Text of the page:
Weekly 7-Day Split Workout Program for Advanced Weight Training

Man doing pushups outside
Geber86/Getty Images
Table of Contents
View All
Table of Contents

Split training—also called split weight training or split system training—is a type of weight training in which you schedule your daily workouts according to body region or muscle group. Some split training programs include upper body days and lower body days. Others might include front body days (pushing) and back body days (pulling).

Experienced weight trainers who want a bulking workout program or fitness enthusiasts just looking for the best 7-day workout to target the whole body might choose this type of training for its effectiveness. Studies have shown that training individual body parts on one or two days per week can be just as effective as training the whole body several days each week.

Split Training Basics

Many exercisers set a goal to gain strength, build muscle size, and boost muscular power. To achieve these goals they complete full-body workouts when they go to the gym. That is, they work all the major muscle groups (arms, shoulders, chest, back, legs, butt, and abdominals) on each workout day.

Full-body workouts are best for those who can't get to the gym most days of the week. Total body training on a few days of the week allows you to build a balanced body without working out every day. Bootcamp classes, many TRX training programs, and bodyweight workouts are examples of popular full-body workouts.

Split training athletes, on the other hand, focus on just a few muscle groups during each workout. This allows them to fine-tune their lifting technique and target specific areas of the body during each session. But in order to make sure the whole body is trained, split training athletes must work out most days of the week.

Weekly 7-Day Split Gym Workout Plan

Instructions for the full week of advanced training are listed below. Five of those days are lifting days and two are rest days. As indicated, however, you should stay active on rest days. It will go like this:

  • Day 1: Chest
  • Day 2: Back and core
  • Day 3: Rest
  • Day 4: Shoulders and traps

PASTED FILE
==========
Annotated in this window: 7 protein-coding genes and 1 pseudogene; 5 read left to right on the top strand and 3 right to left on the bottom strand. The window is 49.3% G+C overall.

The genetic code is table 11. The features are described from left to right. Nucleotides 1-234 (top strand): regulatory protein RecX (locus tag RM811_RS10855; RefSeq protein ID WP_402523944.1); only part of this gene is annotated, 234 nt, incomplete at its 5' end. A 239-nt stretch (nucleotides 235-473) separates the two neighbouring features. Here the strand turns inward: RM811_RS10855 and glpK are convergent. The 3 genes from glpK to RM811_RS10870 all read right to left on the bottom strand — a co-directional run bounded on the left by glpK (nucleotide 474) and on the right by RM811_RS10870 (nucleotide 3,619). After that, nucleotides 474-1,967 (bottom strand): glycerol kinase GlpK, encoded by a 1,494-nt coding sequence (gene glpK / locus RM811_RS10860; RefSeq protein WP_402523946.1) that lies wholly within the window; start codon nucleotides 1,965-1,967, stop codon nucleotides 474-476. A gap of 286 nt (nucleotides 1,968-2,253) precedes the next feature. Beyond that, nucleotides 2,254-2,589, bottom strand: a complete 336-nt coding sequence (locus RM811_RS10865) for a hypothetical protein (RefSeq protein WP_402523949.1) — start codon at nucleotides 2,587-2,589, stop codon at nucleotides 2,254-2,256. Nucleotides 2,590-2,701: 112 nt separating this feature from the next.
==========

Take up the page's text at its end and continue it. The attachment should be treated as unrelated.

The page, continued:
• Day 5: Legs
  • Day 6: Arms
  • Day 7: Rest

Before you start this training program there are a few safety guidelines you should follow. First, make sure that you are healthy enough for vigorous exercise. If you have been sedentary for some time or if you are returning to exercise after an injury or after pregnancy, check with your healthcare provider for exercise clearance.

Next, always make sure you warm up before you start. This can include some light cardio plus a light set of each exercise. After your session is complete, cool down with treadmill walking and light stretching.

Lastly, listen to your body. Stop exercising if you feel acute pain and check with your healthcare provider if it persists. Adjust weights, sets and reps and rest intervals to suit your current level of fitness.

Day 1: Chest

You'll target primarily the pectoralis major, a fan-shaped muscle that makes up the meaty part of the chest, and the smaller pectoralis minor that lies underneath.

Do 3 sets of 10–12 exercises with 30-60 seconds rest between.

Day 2: Back and Core

Muscles targeted on day two include the latissimus dorsi and the rhomboids in the back of the body. Your core work will train the abdominal muscles, pelvic floor muscles, and erector spinae.

Do 3 sets of 10-12 exercises with 30-60 seconds rest between.

Day 3: Rest

Rest days are essential to help repair and rebuild both the body and the mind. But a rest day doesn't mean that you have to spend the day on the couch. Include active recovery in your day to get some physical movement without taxing the body. Go for a bike ride or head outdoors for a hike.

Day 4: Shoulders and Traps

The deltoids are targeted today including the anterior delts (front of the shoulder), posterior delts (back of the shoulder), and medial delts (top of the shoulder). Some of these exercises also target the trapezius muscle which runs along the top half of the spine and fans out over the back of the upper shoulder.

Do 3 sets of 10-12 exercises with 30-60 seconds rest between.

Day 5: Legs

It's lower body day today and you'll work the quadriceps, hamstrings, gluteal muscles (maximus, minimus, medius), and lower leg.

Do 3 sets of 10-12 exercises with 30-60 seconds rest between.

Day 6: Arms

Since you've already worked the muscles in your shoulder area, arm day will target the biceps and triceps.

Do 3 sets of 10-12 exercises with 30-60 seconds rest between. If you change the order of the exercises be sure that you alternate the biceps and triceps exercises.

Day 7: Rest

Again, take advantage of active recovery on this rest day. You might also want to use this day off to do meal prep for the week or set up a training journal to track your progress.

1 Source
Verywell Fit uses only high-quality sources, including peer-reviewed studies, to support the facts within our articles. Read our editorial process to learn more about how we fact-check and keep our content accurate, reliable, and trustworthy.
  1. Thomas MH, Burns SP. Increasing lean mass and strength: A comparison of high frequency strength training to lower frequency strength trainingInt J Exerc Sci. 2016;9(2):159–167.

By Paul Rogers
Paul Rogers is a personal trainer with experience in a wide range of sports, including track, triathlon, marathon, hockey, tennis, and baseball.